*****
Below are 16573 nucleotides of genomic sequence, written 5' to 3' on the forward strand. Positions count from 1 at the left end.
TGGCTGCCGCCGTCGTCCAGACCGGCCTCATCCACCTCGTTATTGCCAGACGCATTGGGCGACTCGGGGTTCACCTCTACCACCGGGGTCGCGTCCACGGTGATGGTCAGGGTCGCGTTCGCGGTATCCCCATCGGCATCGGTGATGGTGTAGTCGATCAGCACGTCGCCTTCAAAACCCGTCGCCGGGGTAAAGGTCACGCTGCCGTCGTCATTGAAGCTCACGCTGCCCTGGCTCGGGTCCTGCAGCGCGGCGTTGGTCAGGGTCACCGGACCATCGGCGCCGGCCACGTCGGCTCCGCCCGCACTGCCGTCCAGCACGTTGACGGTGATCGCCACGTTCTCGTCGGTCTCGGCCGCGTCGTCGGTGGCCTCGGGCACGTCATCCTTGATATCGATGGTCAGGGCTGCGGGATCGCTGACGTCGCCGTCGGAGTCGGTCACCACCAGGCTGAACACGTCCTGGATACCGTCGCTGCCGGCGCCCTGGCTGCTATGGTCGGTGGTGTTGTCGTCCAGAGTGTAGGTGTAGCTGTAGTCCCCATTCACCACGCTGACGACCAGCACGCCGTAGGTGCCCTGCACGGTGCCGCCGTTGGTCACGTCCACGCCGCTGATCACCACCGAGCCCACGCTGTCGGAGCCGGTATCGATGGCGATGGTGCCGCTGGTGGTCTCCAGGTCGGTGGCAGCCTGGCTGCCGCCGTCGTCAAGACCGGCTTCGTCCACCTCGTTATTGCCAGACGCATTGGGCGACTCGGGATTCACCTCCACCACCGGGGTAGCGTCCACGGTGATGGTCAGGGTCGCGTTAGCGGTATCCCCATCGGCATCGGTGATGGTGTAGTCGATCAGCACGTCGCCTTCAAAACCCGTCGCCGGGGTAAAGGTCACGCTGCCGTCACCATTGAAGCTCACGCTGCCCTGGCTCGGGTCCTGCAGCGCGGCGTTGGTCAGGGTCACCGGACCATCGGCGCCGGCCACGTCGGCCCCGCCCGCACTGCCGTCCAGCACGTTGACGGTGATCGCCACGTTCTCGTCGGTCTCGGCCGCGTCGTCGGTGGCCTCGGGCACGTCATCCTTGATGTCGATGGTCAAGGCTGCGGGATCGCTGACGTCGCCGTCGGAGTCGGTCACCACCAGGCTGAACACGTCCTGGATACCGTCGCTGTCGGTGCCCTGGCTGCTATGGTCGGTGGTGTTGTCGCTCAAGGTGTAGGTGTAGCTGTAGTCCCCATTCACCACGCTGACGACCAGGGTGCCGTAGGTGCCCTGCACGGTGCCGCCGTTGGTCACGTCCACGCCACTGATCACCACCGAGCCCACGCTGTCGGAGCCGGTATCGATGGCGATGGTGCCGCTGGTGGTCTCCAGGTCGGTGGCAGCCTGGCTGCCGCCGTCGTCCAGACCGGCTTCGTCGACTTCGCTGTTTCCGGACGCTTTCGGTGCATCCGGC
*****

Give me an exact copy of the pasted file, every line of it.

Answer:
Below are 16573 nucleotides of genomic sequence, written 5' to 3' on the forward strand. Positions count from 1 at the left end.
TGGCTGCCGCCGTCGTCCAGACCGGCCTCATCCACCTCGTTATTGCCAGACGCATTGGGCGACTCGGGGTTCACCTCTACCACCGGGGTCGCGTCCACGGTGATGGTCAGGGTCGCGTTCGCGGTATCCCCATCGGCATCGGTGATGGTGTAGTCGATCAGCACGTCGCCTTCAAAACCCGTCGCCGGGGTAAAGGTCACGCTGCCGTCGTCATTGAAGCTCACGCTGCCCTGGCTCGGGTCCTGCAGCGCGGCGTTGGTCAGGGTCACCGGACCATCGGCGCCGGCCACGTCGGCTCCGCCCGCACTGCCGTCCAGCACGTTGACGGTGATCGCCACGTTCTCGTCGGTCTCGGCCGCGTCGTCGGTGGCCTCGGGCACGTCATCCTTGATATCGATGGTCAGGGCTGCGGGATCGCTGACGTCGCCGTCGGAGTCGGTCACCACCAGGCTGAACACGTCCTGGATACCGTCGCTGCCGGCGCCCTGGCTGCTATGGTCGGTGGTGTTGTCGTCCAGAGTGTAGGTGTAGCTGTAGTCCCCATTCACCACGCTGACGACCAGCACGCCGTAGGTGCCCTGCACGGTGCCGCCGTTGGTCACGTCCACGCCGCTGATCACCACCGAGCCCACGCTGTCGGAGCCGGTATCGATGGCGATGGTGCCGCTGGTGGTCTCCAGGTCGGTGGCAGCCTGGCTGCCGCCGTCGTCAAGACCGGCTTCGTCCACCTCGTTATTGCCAGACGCATTGGGCGACTCGGGATTCACCTCCACCACCGGGGTAGCGTCCACGGTGATGGTCAGGGTCGCGTTAGCGGTATCCCCATCGGCATCGGTGATGGTGTAGTCGATCAGCACGTCGCCTTCAAAACCCGTCGCCGGGGTAAAGGTCACGCTGCCGTCACCATTGAAGCTCACGCTGCCCTGGCTCGGGTCCTGCAGCGCGGCGTTGGTCAGGGTCACCGGACCATCGGCGCCGGCCACGTCGGCCCCGCCCGCACTGCCGTCCAGCACGTTGACGGTGATCGCCACGTTCTCGTCGGTCTCGGCCGCGTCGTCGGTGGCCTCGGGCACGTCATCCTTGATGTCGATGGTCAAGGCTGCGGGATCGCTGACGTCGCCGTCGGAGTCGGTCACCACCAGGCTGAACACGTCCTGGATACCGTCGCTGTCGGTGCCCTGGCTGCTATGGTCGGTGGTGTTGTCGCTCAAGGTGTAGGTGTAGCTGTAGTCCCCATTCACCACGCTGACGACCAGGGTGCCGTAGGTGCCCTGCACGGTGCCGCCGTTGGTCACGTCCACGCCACTGATCACCACCGAGCCCACGCTGTCGGAGCCGGTATCGATGGCGATGGTGCCGCTGGTGGTCTCCAGGTCGGTGGCAGCCTGGCTGCCGCCGTCGTCCAGACCGGCTTCGTCGACTTCGCTGTTTCCGGACGCTTTCGGTGCATCCGGC